In August of this year, I spent one of the most inspirational 4-day periods of my life taking a class on a uniquely sustainable way of growing food, known as aquaponics. As a strong believer in local solutions to global problems, I have been interested for years in ways that ordinary people to increase their self-sufficiency. Recently, while researching urban farming techniques, I stumbled across a bit of information about aquaponics and became intrigued. When I discovered that an aquaponics consultant named Max Meyers was teaching a class in Ukiah, near my hometown of San Francisco, aimed at teaching students everything from fish and plant selection to how to build and run commercial systems, I eagerly signed up. It ended up being one of the best time and money investments I’ve ever made.
Aquaponics is an efficient, closed-loop organic food system, combining the best of hydroponics (growing plants without soil) and the best of aquaculture (fish farming). There are fish living in a tank, where they eat and produce waste. Bacteria that naturally thrive in any aquatic system convert the fish waste into valuable plant nutrients. The water, filled with these nutrients, is pumped through some kind of growing medium, usually gravel, clay pellets or a floating raft system, where it can wash over the roots of the plants. The plants absorb the nutrients, cleaning the water, and then the water is pumped back to the fish tanks to begin the process over again. Assuming you have the proper mix of plants and fish, the plants get all the nutrients, water and oxygen they need, making them extremely happy. Happy plants grow quickly, they grow large, and they provide lots of healthy nutrition for the people who eat them. In fact he produce that comes from aquaponics systems is so luscious and healthy that it looks like it’s been airbrushed, or artificially enhanced. They are really quite amazing to see.
Aquaponics is still a relatively new field, and its potential is just beginning to be grasped. Although a lot of research needs to be conducted to really maximize its potential in various parts of the world, the early indicators are incredibly promising. There are a small number of successful, commercial systems in operation throughout the world, including several in the US, as well as thousands of personal and demonstration systems in backyards, basements and schools everywhere.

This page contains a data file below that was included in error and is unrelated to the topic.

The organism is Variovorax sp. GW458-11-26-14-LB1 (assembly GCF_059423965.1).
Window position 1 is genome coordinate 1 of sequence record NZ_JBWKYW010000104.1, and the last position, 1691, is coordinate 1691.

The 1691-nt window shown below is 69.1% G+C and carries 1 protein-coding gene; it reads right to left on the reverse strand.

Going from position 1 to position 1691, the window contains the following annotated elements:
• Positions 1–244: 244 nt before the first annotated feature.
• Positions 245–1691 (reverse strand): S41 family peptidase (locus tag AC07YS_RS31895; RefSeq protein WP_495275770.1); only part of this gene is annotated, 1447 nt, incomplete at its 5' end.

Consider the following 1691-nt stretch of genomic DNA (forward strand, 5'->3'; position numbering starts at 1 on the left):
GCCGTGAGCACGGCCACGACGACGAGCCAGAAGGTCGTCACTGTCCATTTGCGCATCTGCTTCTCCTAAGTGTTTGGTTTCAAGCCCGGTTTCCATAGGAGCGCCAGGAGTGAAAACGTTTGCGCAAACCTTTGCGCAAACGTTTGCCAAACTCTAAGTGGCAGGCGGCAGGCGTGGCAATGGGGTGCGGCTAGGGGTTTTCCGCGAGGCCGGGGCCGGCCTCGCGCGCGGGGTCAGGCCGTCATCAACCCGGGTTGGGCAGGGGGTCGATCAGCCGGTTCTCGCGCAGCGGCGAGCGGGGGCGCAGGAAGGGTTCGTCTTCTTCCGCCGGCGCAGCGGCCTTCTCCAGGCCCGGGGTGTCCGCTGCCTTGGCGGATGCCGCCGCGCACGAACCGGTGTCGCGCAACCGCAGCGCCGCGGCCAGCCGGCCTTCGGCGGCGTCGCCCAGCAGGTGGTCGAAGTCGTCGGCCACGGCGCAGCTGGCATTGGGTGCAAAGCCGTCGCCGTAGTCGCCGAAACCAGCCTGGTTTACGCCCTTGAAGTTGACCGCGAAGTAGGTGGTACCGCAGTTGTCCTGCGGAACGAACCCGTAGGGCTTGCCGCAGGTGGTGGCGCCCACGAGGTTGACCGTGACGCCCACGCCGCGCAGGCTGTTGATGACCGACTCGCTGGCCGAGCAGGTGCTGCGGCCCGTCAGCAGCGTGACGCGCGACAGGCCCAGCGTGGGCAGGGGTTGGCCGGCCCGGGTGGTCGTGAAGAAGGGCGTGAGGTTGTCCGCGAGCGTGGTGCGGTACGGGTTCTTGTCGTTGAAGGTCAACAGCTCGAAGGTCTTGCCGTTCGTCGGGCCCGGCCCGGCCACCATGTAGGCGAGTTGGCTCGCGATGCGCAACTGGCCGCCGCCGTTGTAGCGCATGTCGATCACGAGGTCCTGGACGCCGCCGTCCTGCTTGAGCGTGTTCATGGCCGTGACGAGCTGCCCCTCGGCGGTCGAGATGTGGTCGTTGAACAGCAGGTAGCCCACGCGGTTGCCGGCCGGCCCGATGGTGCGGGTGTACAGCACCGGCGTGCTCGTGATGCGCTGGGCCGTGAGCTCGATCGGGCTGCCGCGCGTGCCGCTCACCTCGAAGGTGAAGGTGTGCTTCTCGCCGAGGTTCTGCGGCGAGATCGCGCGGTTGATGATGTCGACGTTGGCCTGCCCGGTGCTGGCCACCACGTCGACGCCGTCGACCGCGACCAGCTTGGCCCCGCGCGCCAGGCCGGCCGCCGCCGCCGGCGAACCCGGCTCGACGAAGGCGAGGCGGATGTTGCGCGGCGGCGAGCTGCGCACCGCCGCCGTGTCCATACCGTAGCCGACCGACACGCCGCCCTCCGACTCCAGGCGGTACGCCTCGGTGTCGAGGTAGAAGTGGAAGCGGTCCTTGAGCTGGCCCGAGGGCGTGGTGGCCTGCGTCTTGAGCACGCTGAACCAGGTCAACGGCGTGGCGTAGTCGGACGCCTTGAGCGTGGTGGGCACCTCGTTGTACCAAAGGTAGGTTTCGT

What’s so promising you might ask. Look at these facts:
• Despite being aquatic in nature, aquaponics uses 90%-98% less overall water than traditional agriculture
• Aquaponics uses 25% of the energy of comparable yield agricultural systems
• Aquaponics does not require healthy soil. In fact you can put an aquaponics system on a cement pad, in a gravel pit, on a rooftop, on a balcony; anywhere there is space
• Aquaponics by its nature is 100% organic
• Aquaponics systems can be built using low tech, local materials
• Aquaponics systems require much less maintenance and care that traditional farming
These compelling facts are what brought me, along with about 50 other attendees, to Max’s class. My fellow students were a fascinating mix of interested hobbyists, permaculturists, urban farmers, engineers and the aquaculturists. Most of them were dedicated professionals, planning on integrating aquaponics into their daily businesses, and this caliber of student really elevated the conversation during the class sessions; almost everyone was looking for practical real world solutions that would improve their businesses and their bottom lines.
Our professor, Max Meyers, is a long term permaculture junky who discovered aquaponics in 2006 and has since developed one of the few aquaponics consulting businesses in the world. Max has clients in several different countries, as well as several systems operating in here in the US. He even brought a small, portable system into class to use as a demonstration model. Max’s energy is infectious, and I think it’s safe to say that everyone left at the end of the week with a more positive and proactive vision of what the future can be. It was an incredibly stimulating course for me and I certainly left with some dreams of my own.
For me personally, aquaponics represents a path to sustainability and self-sufficiency. At the Academy its reach could be much larger, as it’s potentially a way to teach and empower others about natural systems and organic food production. As well as beginning work on my small home system, I’m putting together a proposal to build a demonstration aquaponics exhibit here at the museum. If I can build the proper support and find the funding, hopefully we can use this cutting-edge approach to really empower others to be more sustainable, and to plan for a better future. I’m inspired!